In the beginning God created the heaven and the earth.  And the earth was without form, and void; and darkness was upon the face of the deep.  And the Spirit of God moved upon the face of the waters.  (Genesis 1:1-2)

So begins the Old Testament.  So begins the next section of this series.

How was the earth created?  When was the earth created?  Why was the earth created?  These questions have been asked for thousands of years.  And for thousands of years, the only answers have been passed down through religious texts or myths or propositions.  Every culture has its creation story about how the earth came to be.

Over the past few hundred years, as people have started looking at the world around them, they have tried to see what the earth itself has had to say about the process.  While this knowledge is still developing, there is a lot that has been discovered about how and when this all occurred.

So for this post, as per the underlying philosophy behind this series, we will look at what science has to say about how the earth was created, what religion has to say about how the earth was created, and how these two may or may not agree or disagree.

There have been many theories of planetary formation.  And we have lately discovered that there are A LOT of planets.  The Kepler telescope was specifically designed to look for extrasolar planets.  Looking at its initial data (which is still being analyzed), it is estimated that there are at least 50 BILLION planets in just the Milky Way galaxy, with other estimates as high as 100 billion terrestrial planets alone.  So, planets form.  How?

In the universe, and particularly in galaxies, there are clouds of dust.  Some may be left over from the Big Bang, consisting of primarily hydrogen and helium.  Some is left over material from exploded stars, which accounts for higher numbered elements.  Since we have these higher elements all around us (including in our bodies), we know the earth formed from at least some material from stars that have died and exploded.

Because of random fluctuations, perhaps because of a nearby shock wave, some area of this cloud of material started to coalesce.  As an area became more dense, its increased gravity attracted more material and things started to clump together.  A flattened disk of material formed around the center.  The bulk of the mass eventually formed the Sun in the center of the system.  Other material coalesced into the planets orbiting the sun.  And here we are, on a speck of rock orbiting the sun.  We have comets periodically visiting us from the outer reaches of the solar system.  We have Jupiter helping to protect the inner planets.  We have visited these worlds with spacecraft.  We have landed on some of them, including their moons.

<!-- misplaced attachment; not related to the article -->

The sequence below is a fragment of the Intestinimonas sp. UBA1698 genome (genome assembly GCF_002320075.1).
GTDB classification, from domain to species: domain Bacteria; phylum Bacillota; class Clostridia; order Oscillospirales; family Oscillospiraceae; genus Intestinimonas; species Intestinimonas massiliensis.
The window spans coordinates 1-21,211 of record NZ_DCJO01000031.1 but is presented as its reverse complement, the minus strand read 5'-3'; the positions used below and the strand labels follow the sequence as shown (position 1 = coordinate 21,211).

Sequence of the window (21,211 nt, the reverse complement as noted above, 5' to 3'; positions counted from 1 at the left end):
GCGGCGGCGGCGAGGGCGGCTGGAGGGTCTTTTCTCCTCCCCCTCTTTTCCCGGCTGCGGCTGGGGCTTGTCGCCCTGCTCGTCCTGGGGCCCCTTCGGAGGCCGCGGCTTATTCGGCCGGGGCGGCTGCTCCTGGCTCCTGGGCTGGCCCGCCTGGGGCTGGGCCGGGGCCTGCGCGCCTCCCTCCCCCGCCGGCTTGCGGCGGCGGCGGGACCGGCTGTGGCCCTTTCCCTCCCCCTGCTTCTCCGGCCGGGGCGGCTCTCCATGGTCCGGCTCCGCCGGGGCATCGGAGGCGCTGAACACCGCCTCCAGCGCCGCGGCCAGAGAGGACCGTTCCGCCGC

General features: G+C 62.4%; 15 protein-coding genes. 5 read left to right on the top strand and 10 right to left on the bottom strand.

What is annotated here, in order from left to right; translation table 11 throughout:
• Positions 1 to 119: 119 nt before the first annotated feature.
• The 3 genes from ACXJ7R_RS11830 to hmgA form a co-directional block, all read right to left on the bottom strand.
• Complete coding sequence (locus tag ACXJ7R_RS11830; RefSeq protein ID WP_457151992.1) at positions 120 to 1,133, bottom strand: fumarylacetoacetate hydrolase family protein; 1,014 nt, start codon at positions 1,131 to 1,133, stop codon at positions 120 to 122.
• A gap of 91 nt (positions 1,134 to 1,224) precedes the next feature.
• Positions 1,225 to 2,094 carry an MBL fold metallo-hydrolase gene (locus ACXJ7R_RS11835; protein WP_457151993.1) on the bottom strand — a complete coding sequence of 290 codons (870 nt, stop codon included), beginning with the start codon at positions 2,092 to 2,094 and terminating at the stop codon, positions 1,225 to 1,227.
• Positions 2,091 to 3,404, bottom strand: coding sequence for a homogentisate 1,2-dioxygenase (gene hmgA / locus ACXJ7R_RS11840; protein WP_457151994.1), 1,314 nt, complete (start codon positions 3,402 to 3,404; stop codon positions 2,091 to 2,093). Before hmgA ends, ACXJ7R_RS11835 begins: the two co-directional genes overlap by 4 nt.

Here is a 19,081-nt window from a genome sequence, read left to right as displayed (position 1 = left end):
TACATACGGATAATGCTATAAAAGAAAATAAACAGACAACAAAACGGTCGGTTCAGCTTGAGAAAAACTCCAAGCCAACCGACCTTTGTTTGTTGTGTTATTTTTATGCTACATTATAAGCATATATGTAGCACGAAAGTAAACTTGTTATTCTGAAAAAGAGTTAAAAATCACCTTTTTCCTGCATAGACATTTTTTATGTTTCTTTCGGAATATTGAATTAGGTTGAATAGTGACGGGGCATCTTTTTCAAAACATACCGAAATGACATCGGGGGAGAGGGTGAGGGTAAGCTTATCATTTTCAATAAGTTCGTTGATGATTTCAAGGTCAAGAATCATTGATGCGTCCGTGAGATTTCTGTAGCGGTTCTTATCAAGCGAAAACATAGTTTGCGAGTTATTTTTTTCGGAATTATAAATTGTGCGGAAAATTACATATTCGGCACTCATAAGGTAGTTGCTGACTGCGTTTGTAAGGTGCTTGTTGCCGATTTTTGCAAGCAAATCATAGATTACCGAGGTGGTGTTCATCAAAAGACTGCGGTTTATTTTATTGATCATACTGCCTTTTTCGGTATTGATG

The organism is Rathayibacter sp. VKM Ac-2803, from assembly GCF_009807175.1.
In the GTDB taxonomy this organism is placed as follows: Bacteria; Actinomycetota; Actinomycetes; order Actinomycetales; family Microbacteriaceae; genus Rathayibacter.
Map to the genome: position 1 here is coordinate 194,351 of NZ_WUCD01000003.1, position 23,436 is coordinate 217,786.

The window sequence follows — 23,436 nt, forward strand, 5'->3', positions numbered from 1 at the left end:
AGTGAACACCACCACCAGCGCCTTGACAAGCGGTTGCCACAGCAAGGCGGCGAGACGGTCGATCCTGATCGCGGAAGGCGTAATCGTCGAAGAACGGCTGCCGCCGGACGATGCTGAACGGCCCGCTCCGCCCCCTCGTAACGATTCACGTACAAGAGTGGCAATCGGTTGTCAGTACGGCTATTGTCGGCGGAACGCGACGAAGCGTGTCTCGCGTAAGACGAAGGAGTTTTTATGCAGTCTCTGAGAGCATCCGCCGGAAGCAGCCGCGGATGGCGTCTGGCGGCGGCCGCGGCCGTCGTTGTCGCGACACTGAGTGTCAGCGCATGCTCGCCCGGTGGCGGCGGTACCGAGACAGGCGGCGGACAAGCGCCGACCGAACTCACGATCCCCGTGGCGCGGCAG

In the past decade, we have also seen these same processes at work in the universe around us.  We have seen stars forming in stellar nurseries.  We have seen accretion disks around protostars.  We have pictures of planets around other stars (the gray picture below actually shows 3 planets around a nearby star).  It is absolutely fascinating to me.

So, what does religion have to say about this?  There are the myths about turtles and such, which I won’t really go into here.   In the Judeo-Christian tradition to which we belong, religion actually says very little.  In Genesis, we really have just what is given above – God created the heavens and the earth.  Some readings suggest that he “organized” the materials, implying that the earth was made of preexisting material as opposed to being created out of nothing.  From a very SMALL amount of canonized material, however, things have been speculated upon quite a bit.

Based upon some teachings attributed to Joseph Smith, a number of early LDS Church leaders proposed many theories.  For example, consider this quote by President Brigham Young:

When the earth was framed and brought into existence and man was placed
upon it, it was near the throne of our Father in Heaven. And when man fell . .
. the earth fell into space, and took up its abode in this planetary system, and
the sun became our light . . . This is the glory the earth came from, and when
it is glorified it will return again unto the presence of the Father.

President John Taylor also taught that earth was created near Kolob over a 6000 year time period, then “flung” to it’s present place in the solar system after the fall of Adam.  This was also taught by Charles Evans and many others.    This theory is still advanced today.  For example, you can download a 98-page PDF copy of “The Kolob Theorem” by Lynn Hilton that proposes to incorporate these teachings into findings from modern astronomy.  As per many of these teachings, there are many people who teach that after the Millennium that the earth will return to its original orbit around Kolob.